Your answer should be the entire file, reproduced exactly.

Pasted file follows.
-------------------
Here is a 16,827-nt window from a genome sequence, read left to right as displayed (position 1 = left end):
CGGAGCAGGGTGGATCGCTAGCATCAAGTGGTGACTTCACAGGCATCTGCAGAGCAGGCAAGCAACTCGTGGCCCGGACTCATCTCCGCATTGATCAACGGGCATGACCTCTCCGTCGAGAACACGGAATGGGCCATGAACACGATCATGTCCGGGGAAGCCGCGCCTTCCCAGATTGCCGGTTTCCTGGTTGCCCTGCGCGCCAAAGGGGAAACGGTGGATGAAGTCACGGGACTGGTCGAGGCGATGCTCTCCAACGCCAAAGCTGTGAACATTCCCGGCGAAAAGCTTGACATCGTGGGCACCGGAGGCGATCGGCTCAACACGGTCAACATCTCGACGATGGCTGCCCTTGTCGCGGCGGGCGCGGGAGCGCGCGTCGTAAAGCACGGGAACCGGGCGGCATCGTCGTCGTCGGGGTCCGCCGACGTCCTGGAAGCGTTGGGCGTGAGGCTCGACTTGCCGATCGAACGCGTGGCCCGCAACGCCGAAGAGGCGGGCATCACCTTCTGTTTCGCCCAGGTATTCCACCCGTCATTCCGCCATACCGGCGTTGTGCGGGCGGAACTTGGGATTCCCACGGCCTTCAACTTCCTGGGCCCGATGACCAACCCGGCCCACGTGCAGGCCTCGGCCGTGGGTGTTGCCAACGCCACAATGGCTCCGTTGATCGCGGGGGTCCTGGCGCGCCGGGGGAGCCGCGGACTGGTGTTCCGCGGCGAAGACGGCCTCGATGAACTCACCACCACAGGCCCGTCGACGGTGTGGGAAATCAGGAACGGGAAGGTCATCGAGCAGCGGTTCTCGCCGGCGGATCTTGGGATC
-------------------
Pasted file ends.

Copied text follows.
Here is a 16,827-nt window from a genome sequence, read left to right as displayed (position 1 = left end):
CGGAGCAGGGTGGATCGCTAGCATCAAGTGGTGACTTCACAGGCATCTGCAGAGCAGGCAAGCAACTCGTGGCCCGGACTCATCTCCGCATTGATCAACGGGCATGACCTCTCCGTCGAGAACACGGAATGGGCCATGAACACGATCATGTCCGGGGAAGCCGCGCCTTCCCAGATTGCCGGTTTCCTGGTTGCCCTGCGCGCCAAAGGGGAAACGGTGGATGAAGTCACGGGACTGGTCGAGGCGATGCTCTCCAACGCCAAAGCTGTGAACATTCCCGGCGAAAAGCTTGACATCGTGGGCACCGGAGGCGATCGGCTCAACACGGTCAACATCTCGACGATGGCTGCCCTTGTCGCGGCGGGCGCGGGAGCGCGCGTCGTAAAGCACGGGAACCGGGCGGCATCGTCGTCGTCGGGGTCCGCCGACGTCCTGGAAGCGTTGGGCGTGAGGCTCGACTTGCCGATCGAACGCGTGGCCCGCAACGCCGAAGAGGCGGGCATCACCTTCTGTTTCGCCCAGGTATTCCACCCGTCATTCCGCCATACCGGCGTTGTGCGGGCGGAACTTGGGATTCCCACGGCCTTCAACTTCCTGGGCCCGATGACCAACCCGGCCCACGTGCAGGCCTCGGCCGTGGGTGTTGCCAACGCCACAATGGCTCCGTTGATCGCGGGGGTCCTGGCGCGCCGGGGGAGCCGCGGACTGGTGTTCCGCGGCGAAGACGGCCTCGATGAACTCACCACCACAGGCCCGTCGACGGTGTGGGAAATCAGGAACGGGAAGGTCATCGAGCAGCGGTTCTCGCCGGCGGATCTTGGGATC